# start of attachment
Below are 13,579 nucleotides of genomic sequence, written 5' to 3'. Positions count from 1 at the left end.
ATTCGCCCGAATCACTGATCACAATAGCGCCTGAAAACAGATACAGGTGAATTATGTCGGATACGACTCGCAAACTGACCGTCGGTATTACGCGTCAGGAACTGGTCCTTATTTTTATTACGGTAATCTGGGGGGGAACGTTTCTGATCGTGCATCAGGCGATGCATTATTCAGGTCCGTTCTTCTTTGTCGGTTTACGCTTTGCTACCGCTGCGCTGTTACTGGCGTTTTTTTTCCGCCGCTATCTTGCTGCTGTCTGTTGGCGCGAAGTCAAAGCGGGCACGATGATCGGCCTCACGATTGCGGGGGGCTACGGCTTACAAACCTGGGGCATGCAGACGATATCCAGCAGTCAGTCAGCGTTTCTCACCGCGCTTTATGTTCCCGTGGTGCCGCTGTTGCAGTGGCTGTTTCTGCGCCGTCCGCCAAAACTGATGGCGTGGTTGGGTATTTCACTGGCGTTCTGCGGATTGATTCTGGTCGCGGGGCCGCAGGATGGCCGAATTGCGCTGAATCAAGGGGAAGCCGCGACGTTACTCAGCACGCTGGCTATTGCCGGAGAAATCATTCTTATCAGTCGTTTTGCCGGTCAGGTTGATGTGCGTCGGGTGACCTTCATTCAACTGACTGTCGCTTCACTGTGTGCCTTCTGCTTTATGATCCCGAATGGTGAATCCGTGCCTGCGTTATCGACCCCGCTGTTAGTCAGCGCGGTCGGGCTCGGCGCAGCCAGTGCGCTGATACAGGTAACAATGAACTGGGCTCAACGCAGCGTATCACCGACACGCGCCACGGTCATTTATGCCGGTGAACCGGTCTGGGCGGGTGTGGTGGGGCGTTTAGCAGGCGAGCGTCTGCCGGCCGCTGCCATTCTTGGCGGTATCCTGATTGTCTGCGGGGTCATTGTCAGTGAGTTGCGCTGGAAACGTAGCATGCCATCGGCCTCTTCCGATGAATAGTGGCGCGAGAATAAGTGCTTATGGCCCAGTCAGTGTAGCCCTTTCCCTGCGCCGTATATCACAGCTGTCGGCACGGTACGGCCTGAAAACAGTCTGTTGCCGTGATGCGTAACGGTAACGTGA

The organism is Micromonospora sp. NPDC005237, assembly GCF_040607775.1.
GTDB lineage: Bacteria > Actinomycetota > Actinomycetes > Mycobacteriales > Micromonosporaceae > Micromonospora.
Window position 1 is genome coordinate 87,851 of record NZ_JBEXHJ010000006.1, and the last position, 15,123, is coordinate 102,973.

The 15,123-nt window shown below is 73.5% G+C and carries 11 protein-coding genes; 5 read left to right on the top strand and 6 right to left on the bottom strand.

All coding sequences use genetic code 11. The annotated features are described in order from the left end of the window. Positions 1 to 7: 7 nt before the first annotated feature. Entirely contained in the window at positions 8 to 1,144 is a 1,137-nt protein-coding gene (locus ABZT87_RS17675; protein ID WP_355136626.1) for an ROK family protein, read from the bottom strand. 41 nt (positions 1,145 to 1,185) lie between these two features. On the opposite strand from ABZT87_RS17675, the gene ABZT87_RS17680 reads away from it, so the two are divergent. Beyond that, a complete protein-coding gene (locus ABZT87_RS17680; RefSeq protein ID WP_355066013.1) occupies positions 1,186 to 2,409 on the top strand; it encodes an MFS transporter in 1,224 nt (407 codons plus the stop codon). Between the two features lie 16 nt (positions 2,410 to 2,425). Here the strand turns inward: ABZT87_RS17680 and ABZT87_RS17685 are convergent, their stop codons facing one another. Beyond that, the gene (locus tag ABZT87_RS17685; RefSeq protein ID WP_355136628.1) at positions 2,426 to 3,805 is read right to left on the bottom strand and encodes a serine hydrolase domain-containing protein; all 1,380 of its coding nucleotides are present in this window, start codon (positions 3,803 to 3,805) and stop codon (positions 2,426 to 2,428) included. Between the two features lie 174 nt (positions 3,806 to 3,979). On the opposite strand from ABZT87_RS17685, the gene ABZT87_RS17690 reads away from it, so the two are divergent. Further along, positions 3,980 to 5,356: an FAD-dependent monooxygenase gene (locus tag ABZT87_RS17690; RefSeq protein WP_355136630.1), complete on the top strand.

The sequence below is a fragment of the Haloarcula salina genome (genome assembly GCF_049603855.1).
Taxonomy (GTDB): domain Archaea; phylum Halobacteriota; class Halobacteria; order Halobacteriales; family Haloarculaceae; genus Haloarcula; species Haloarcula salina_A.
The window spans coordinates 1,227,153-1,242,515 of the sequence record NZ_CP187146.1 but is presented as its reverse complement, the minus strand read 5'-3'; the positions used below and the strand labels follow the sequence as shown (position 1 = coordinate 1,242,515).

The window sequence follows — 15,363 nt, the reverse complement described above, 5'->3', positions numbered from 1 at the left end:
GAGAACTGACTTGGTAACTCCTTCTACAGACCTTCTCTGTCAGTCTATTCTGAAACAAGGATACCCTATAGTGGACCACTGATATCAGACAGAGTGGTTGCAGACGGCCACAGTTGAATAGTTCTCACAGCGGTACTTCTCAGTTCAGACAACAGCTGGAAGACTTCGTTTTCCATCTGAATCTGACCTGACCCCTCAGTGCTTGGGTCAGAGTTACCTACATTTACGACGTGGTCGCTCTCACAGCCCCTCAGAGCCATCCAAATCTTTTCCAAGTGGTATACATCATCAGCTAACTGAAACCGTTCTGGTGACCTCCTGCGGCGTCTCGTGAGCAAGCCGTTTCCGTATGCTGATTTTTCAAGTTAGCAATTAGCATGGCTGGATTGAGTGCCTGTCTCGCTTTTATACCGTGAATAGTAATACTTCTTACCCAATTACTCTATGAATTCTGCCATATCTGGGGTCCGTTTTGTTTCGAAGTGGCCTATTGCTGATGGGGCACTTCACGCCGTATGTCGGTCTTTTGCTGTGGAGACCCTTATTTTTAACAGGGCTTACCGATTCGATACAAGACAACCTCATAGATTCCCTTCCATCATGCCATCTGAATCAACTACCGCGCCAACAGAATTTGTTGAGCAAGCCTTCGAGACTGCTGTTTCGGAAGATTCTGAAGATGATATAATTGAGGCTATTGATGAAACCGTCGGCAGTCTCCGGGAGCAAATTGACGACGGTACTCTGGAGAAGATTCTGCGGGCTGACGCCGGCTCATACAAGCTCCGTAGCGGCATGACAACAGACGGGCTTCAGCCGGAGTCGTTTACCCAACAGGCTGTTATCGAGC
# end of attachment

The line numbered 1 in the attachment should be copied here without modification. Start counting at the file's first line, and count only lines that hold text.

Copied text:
Below are 13,579 nucleotides of genomic sequence, written 5' to 3'. Positions count from 1 at the left end.